It's also what my wife would have wanted, but sadly it didn't work out that way. We had a wonderful palliative care nurse, I was able to cut back on work to be a full time carer at home for her and we had great support from the community nurses, so everything that could have been done for her was done. But the last six months of her life I don't wish on anyone.
A good death should be as comfortable and comforting as possible. This mean different choices for different people. The problem is that people's wishes on how they want to die either never get discussed or are lost.
That's why in My Last Song there's a death plan template to encourage death and dying to be discussed, and all the issues - emotional, practical, medical, spiritual - addressed. Once filled in, the death plan can be given to close loved ones and the GP so that the death is comfortable and comforting.
I am just in the process of writing an essay and for a good death to be achieved we need to consider the whole person and to do that we surly need to consider culture. working in nursing I find it difficult to suggest hospice care is probably Christian based so how do we cater and therefore provide good deaths for other cultures? xx
This is one of our topics of discussion at our next death cafe in Brighton! Should be interesting. http://www.meetup.com/Brighton-Hove-Death-Cafe/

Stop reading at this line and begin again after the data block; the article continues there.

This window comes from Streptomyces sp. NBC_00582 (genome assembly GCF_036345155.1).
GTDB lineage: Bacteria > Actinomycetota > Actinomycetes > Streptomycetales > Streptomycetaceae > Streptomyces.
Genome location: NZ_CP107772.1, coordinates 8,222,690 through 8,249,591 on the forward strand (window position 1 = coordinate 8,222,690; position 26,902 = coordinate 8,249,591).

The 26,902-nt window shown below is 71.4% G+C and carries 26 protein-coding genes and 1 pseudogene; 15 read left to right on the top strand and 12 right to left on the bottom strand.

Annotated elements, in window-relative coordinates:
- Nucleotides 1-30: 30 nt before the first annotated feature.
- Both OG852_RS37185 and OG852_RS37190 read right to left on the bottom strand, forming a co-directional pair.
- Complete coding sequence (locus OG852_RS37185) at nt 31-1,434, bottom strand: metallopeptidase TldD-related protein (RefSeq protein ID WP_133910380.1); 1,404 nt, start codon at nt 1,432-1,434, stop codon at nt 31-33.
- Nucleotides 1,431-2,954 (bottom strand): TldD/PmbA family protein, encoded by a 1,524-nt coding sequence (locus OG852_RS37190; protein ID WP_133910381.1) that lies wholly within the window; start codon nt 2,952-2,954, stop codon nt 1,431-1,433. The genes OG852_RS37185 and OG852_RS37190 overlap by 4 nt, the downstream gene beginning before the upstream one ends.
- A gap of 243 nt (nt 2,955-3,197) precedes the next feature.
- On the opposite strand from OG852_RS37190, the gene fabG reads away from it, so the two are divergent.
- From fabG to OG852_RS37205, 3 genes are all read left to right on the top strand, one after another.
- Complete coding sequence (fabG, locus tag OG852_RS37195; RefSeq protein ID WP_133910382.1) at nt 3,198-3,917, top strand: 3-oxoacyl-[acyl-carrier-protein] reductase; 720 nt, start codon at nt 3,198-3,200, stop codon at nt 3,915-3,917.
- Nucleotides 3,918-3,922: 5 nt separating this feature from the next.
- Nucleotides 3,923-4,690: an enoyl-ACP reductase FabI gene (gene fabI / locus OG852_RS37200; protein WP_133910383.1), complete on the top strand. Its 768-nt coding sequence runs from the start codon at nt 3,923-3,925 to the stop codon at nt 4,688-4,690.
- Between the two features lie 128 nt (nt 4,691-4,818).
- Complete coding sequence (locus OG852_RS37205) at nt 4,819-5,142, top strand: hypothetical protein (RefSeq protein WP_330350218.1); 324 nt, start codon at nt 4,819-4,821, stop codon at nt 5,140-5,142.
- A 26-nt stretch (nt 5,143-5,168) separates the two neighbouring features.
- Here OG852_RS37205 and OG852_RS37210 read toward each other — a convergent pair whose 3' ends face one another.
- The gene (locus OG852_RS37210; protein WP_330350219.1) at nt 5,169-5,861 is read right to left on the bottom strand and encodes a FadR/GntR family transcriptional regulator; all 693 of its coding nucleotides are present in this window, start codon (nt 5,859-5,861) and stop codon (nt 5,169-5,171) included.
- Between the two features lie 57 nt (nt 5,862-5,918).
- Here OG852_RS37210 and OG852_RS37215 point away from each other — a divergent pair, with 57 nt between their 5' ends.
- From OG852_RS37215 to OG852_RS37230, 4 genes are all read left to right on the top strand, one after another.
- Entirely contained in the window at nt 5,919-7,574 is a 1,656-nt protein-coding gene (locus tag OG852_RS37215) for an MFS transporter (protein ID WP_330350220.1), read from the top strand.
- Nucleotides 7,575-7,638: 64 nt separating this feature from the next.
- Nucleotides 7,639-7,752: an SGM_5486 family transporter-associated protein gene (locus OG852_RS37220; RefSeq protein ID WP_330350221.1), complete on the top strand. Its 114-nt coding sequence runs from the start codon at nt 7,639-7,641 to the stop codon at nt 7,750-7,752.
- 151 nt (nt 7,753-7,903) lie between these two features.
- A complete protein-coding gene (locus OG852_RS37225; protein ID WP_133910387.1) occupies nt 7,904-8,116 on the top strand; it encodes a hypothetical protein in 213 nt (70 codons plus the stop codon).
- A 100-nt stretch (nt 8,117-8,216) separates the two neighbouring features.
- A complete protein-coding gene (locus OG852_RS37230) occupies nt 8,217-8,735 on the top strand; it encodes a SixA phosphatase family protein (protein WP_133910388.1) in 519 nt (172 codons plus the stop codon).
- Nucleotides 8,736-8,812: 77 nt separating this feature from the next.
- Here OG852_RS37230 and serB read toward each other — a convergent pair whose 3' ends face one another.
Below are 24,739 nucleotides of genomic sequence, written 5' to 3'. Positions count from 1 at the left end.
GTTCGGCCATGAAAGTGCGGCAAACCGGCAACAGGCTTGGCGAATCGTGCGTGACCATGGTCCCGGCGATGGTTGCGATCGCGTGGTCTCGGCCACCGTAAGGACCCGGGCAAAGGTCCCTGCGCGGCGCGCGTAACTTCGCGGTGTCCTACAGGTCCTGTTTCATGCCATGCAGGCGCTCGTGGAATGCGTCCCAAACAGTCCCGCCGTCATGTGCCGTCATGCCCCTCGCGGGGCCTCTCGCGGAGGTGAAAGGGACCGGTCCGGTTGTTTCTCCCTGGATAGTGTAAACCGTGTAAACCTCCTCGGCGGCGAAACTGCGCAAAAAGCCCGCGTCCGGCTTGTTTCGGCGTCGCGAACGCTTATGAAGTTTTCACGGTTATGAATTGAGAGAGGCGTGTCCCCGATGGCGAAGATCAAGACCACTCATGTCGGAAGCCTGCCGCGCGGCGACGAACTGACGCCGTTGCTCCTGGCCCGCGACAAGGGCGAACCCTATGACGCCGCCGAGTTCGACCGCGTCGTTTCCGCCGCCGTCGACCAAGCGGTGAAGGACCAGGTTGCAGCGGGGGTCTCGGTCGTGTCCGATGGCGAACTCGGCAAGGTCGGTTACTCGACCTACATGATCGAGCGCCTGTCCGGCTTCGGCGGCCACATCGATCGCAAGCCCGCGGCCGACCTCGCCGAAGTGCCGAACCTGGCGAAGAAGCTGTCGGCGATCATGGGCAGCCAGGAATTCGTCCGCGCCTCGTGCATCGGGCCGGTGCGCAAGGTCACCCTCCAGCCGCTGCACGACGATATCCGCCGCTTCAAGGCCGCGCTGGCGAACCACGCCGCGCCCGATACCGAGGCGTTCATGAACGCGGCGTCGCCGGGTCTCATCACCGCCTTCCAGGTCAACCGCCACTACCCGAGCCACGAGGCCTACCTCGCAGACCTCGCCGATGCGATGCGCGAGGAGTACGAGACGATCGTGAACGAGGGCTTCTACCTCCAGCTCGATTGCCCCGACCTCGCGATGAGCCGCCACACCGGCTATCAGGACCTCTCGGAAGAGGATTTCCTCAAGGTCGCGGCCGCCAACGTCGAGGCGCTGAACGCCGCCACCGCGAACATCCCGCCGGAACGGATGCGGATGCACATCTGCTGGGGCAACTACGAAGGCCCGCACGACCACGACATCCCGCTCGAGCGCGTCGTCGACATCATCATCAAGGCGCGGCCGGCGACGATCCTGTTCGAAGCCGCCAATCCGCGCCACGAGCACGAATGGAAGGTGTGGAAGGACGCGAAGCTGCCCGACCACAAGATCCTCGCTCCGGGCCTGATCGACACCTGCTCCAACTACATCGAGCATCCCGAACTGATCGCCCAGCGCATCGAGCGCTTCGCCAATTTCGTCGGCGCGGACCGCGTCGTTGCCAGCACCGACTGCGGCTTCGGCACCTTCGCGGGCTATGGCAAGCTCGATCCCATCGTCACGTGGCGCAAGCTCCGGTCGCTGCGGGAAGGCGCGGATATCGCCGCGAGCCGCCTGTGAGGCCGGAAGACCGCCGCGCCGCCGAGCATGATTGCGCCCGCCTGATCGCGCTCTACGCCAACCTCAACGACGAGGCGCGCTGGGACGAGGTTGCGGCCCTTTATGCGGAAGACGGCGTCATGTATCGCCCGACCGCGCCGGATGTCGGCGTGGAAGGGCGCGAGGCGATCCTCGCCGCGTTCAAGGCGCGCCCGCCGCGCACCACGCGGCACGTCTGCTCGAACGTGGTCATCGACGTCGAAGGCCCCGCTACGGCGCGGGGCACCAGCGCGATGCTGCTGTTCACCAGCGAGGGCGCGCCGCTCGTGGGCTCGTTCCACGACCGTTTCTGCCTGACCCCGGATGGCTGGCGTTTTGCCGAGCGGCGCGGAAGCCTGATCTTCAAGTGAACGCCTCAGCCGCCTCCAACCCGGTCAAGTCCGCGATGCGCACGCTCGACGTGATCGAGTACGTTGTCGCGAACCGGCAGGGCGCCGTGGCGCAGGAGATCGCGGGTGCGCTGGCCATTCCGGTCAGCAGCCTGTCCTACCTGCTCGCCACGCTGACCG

My mother died in 1997 as aresult of Motor Neurone Disease. When we recieved the diagnosis from her consultant we didn't know how to react as we had no idea of what this disease was or what to expect. We were simply told that it was terminal and that there was no treatment for it.
Once I got home from the hospital I immediately Googled the disease and to say that I was horrified by what I was reading is a massive understatement. The thought of my mum suffering such an awful death left me and the rest of the family devastated.
However, when it came time for mum to die, she was surrounded by her family, my sister and her husband and me and my wife. We had ourselves and our mindsets all ready for what we were expecting to happen to our mum in her final breaths.
We set with her in her small private hospital room, we nursed her tiny frame, we held her hands, praying and wishing for death to come quickly and at the same time not wanting our mum to leave us.
When she finally passed away, she did so peacefully, knowing that we were all at her side. She didn't suffer any of the horros that we were expecting because of MND, she simply fell asleep, occasionally opening her eyes to look around the room at us and to give us a smile, as if to say "I'm ready, I'm happy, I'm at peace". She finally slipped away with no pain just a simple last quiet breath and she was gone. I have often said that aprt from the birth of my three children it was the most special thing that I have ever been priveledged to witness.